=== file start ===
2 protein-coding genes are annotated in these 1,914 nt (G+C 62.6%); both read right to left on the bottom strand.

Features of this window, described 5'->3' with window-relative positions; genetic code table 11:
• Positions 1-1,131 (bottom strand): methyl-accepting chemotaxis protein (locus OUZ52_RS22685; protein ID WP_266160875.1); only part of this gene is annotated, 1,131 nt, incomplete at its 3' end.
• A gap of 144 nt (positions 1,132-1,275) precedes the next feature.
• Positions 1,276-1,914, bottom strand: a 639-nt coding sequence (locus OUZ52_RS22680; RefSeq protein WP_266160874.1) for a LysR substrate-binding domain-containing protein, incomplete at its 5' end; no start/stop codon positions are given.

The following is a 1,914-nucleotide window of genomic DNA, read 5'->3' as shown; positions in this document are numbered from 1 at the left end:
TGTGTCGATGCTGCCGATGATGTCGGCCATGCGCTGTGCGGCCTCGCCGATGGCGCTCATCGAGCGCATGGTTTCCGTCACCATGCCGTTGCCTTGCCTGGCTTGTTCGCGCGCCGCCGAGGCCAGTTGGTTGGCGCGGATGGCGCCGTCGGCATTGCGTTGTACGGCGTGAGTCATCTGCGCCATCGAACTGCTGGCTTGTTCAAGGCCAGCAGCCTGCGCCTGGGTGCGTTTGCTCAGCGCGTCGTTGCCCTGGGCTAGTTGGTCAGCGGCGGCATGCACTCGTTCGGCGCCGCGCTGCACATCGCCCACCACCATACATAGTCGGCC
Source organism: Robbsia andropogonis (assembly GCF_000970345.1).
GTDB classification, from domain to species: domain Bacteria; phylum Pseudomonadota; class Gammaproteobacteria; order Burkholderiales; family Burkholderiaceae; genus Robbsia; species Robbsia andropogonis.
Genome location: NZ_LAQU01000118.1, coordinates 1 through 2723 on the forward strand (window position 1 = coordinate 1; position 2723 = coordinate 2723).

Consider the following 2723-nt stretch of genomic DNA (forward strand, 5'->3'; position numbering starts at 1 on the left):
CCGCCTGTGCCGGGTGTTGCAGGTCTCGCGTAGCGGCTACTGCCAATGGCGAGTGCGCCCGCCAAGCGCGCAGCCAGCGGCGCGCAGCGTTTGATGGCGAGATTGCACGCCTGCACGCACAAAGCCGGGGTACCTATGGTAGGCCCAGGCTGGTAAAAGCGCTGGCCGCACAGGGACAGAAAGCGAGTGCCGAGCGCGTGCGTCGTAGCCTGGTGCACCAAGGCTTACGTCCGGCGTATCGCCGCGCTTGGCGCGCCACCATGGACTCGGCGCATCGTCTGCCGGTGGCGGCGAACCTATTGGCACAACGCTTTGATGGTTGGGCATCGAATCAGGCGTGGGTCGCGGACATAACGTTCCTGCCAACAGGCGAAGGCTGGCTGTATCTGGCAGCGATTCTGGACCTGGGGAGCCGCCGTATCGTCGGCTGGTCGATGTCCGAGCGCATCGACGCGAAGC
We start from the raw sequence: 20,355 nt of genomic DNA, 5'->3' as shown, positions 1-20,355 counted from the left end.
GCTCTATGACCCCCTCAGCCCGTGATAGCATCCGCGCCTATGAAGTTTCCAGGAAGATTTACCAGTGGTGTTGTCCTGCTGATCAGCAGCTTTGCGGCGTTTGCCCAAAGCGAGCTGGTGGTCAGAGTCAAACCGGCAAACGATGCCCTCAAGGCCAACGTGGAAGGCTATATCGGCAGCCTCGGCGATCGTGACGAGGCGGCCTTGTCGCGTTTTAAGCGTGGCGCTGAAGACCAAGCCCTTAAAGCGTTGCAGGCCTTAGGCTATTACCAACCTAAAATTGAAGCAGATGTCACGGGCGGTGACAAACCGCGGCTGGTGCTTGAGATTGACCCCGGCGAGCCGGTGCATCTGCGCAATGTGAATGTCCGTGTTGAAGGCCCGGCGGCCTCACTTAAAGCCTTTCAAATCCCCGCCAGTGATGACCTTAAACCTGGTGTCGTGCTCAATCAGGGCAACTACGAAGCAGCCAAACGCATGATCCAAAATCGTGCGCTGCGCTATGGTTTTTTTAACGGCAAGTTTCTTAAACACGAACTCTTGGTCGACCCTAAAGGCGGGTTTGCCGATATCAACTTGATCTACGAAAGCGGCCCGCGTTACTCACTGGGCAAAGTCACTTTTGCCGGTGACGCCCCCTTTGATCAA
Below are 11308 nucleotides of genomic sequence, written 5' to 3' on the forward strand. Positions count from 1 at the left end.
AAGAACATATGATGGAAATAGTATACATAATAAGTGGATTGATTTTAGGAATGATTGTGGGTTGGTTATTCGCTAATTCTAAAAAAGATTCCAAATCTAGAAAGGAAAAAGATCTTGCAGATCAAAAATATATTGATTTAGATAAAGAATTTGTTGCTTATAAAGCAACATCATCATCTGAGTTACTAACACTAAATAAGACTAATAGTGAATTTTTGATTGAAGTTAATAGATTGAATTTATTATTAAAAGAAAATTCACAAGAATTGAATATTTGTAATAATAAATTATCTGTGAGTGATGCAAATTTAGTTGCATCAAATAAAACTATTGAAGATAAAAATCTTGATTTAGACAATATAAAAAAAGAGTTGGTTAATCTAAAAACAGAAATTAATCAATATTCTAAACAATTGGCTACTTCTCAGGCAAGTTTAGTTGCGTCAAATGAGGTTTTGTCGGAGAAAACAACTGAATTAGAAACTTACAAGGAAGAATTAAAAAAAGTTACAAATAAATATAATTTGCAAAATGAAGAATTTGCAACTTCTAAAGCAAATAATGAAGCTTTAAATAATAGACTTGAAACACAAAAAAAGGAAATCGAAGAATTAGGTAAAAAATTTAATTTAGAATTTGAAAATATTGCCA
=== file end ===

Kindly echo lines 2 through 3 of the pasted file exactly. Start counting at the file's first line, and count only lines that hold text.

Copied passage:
Features of this window, described 5'->3' with window-relative positions; genetic code table 11:
• Positions 1-1,131 (bottom strand): methyl-accepting chemotaxis protein (locus OUZ52_RS22685; protein ID WP_266160875.1); only part of this gene is annotated, 1,131 nt, incomplete at its 3' end.